*For the sake of these Rankings Sergey Lipinets has been regarded as Russian
On the bubble:
Yuki Nagno, Fazliddin Gaibnazarov, In Duck Seo, Youli Dong and Kudura Kaneko
Earlier this week we posted part 1 of our 19 for 19, looking at Asian prospects. If you missed that it's available to read here 19 for 19: Part 1 - The Teenage Prospects.
Here's part 2. Unlike the first part there isn't a set theme to this, but we have included a trio of youngsters, taken fighters from 4 different countries, including an Olympic champion, a rising Uzbek, a Filipino prodigy and a Japanese Rookie of the Year.
Fumiya Fuse (7-0, 1)
The unbeaten Fumiya Fuse impressed last year, when he not only debuted but also went on to win the All Japan Rookie of the Year at Bantamweight. This year he has only fought twice, but has really impressed, taking the unbeaten record of Yohanis Tatul and shining on the road in Korea, where he schooled Dong Young Lee over 6 rounds. Although lacking power the 20 year old is gorgeous boxer to watch in action, with clean crisp punching, great movement a fantastic engine and a very good boxing brain. The only issue really is his lack of power, and hopefully that'll change as he matures.
Ulugbek Sobirov (9-0, 5)
The Uzbek scene is red hot right now, with a number of rising youngsters coming from the country. One of the youngest is 20 year old Light Middleweight boxer-puncher Ulugbek Sobirov, who looks freakishly mature for such a youngster. He only debuted in January, but has stepped up through the year whilst picking up international experience with bouts in India, Malaysia, the Philipines and Thailand. He's lacking a real break out win, but has been fighting experienced regional opposition and been looking very good so far.
KJ Cataraja (9-0, 7)
The Philippines has, for a long time, relied on it's trio of aging legends, Manny Pacquiao, Donnie Nietes and Nonito Donaire, to keep interesting in boxing high. Thankfully however it's got a number of amazing prospects, the best of which may well be Kevin Jake "KJ" Cataraja. In fact he may well be one of the world's very best prospects, with an offensive and free flowing style that combines skills, speed, power and under-rated defense. Cataraja is still some way from fighting for a world title, but at 23 years old he has a lot of time to mature before being thrown in with world class opponents, which could come by the end of 2019.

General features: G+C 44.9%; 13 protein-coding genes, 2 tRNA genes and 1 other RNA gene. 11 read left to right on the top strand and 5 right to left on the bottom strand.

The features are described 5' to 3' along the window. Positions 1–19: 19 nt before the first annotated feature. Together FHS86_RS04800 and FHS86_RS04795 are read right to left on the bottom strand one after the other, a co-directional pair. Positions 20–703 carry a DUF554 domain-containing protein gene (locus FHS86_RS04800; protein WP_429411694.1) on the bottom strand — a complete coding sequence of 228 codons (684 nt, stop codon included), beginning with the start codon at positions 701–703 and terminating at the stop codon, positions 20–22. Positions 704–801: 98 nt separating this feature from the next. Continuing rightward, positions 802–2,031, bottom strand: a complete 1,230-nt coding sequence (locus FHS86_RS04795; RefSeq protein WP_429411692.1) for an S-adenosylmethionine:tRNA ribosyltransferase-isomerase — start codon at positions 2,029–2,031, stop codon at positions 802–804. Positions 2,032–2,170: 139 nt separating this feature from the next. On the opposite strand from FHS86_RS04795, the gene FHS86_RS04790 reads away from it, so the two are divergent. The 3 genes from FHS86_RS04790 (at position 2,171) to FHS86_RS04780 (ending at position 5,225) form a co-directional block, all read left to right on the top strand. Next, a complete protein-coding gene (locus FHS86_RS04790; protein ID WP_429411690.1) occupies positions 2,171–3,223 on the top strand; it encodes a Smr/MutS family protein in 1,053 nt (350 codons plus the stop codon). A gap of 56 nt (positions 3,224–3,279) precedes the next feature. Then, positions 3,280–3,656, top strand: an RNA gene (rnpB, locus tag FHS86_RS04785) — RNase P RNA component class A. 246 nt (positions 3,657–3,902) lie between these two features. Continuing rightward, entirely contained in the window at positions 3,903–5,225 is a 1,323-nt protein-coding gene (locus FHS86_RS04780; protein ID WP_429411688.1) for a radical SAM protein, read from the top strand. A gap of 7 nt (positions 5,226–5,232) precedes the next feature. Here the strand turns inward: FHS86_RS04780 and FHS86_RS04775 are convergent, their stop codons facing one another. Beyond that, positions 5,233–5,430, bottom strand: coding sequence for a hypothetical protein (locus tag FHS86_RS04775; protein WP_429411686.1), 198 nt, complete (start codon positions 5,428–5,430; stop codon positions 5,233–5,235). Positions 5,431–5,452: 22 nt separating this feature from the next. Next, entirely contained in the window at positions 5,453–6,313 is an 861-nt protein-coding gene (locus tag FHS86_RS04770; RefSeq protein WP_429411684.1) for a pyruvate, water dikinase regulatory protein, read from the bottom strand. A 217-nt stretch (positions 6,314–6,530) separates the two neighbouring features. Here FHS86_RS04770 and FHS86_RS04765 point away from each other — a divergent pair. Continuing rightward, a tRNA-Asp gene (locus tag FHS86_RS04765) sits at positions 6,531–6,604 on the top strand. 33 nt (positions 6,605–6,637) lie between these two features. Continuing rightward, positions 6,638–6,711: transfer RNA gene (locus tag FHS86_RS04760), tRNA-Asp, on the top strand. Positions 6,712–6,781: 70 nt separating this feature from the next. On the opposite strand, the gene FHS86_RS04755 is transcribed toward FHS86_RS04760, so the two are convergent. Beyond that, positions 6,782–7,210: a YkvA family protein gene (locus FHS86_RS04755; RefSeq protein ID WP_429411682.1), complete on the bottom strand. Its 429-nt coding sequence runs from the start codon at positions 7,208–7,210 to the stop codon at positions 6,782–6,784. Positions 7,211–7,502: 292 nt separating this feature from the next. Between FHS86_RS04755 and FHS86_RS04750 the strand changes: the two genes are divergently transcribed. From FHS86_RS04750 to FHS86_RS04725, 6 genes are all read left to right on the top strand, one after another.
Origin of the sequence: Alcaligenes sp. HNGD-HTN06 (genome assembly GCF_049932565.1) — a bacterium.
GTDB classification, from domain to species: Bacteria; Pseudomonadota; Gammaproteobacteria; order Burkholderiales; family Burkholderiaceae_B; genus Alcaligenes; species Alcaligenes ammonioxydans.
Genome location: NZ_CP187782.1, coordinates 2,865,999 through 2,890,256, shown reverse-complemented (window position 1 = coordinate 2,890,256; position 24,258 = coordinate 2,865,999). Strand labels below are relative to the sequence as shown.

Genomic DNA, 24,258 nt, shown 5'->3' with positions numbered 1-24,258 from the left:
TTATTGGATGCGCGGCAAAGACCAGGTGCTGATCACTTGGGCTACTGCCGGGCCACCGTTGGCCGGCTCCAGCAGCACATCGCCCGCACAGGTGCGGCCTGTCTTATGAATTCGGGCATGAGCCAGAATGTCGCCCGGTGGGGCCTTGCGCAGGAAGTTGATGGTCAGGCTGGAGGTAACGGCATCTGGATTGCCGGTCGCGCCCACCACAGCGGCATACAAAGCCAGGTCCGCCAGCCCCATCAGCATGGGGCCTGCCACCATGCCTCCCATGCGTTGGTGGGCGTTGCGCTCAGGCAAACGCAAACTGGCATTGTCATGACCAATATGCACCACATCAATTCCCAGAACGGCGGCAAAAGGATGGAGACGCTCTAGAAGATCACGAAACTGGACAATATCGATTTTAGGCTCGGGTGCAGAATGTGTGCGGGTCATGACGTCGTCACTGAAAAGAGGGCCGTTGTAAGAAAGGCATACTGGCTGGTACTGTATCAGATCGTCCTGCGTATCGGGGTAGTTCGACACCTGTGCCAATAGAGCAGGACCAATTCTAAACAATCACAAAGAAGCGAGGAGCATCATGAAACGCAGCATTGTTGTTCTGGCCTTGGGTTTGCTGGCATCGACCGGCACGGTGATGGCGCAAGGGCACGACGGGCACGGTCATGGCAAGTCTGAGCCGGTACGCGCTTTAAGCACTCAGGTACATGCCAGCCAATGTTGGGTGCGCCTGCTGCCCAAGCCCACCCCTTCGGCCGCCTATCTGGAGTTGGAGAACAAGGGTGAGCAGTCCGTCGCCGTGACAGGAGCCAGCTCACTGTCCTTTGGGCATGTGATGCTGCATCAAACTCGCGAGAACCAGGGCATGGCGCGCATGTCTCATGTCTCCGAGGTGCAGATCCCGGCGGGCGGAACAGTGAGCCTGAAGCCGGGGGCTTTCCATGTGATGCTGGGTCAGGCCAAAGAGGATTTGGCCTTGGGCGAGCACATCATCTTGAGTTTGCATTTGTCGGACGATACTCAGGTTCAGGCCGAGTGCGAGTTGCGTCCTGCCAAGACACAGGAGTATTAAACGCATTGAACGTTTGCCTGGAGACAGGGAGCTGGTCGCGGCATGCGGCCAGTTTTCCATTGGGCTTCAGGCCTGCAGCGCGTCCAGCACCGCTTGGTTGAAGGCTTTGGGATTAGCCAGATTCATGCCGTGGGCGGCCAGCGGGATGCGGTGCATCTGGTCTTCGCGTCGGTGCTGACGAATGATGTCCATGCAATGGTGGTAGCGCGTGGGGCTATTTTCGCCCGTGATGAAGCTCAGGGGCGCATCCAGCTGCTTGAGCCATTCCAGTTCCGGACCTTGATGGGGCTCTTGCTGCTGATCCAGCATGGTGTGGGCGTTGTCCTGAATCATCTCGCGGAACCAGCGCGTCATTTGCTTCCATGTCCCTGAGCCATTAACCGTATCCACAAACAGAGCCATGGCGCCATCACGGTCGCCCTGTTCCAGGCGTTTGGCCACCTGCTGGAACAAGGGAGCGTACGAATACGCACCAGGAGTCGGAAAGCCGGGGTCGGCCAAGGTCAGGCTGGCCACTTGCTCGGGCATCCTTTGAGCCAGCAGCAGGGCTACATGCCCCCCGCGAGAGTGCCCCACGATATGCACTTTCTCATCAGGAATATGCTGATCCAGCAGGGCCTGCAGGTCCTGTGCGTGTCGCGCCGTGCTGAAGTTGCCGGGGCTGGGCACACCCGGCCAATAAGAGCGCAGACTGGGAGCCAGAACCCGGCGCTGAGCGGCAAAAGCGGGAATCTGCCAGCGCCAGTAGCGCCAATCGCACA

Daniyar Yeleussinov (5-0, 3)
At the 2016 Olympics we saw Daniyar Yeleussinov take his most notable amateur tournament win, winning the gold medal in the talent laden 69KG division. Since then the Kazakh has began to make a mark in the professional ranks. Originally he didn't look like he suited the professional style though his last two fights have changed that opinion, a lot, and he looks like he is now settling into the professional ranks in a very fashion. He still has a lot of questions to answer, but the story out of Kazakhstan is that he will be moved into minor title fights in summer 2019 and so we should see those questions being answered in the near future.
We've decided to look at these two men in our first ever “A Vs B”, where we look at the two and try to predict who will have the better future.
Given that Yeleussinov [Данияр Маратұлы Елеусінов] won the Olympic gold medal we'll start by looking at him first.
The Kazakh was an outstanding amateur fighter who had essentially been the best at 69KG's for several years.
Between 2008 and 2016 he had claimed major international medals on a consistent basis. These included a silver at the Youth World Championships in 2008, Asian Games gold medals in 2010 and 2014, gold medals at the 2013 and 2015 Asian Championships, a gold at the 2013 World championships, and a silver at 2015 World Championships as well as the 2016 Olympic gold medal.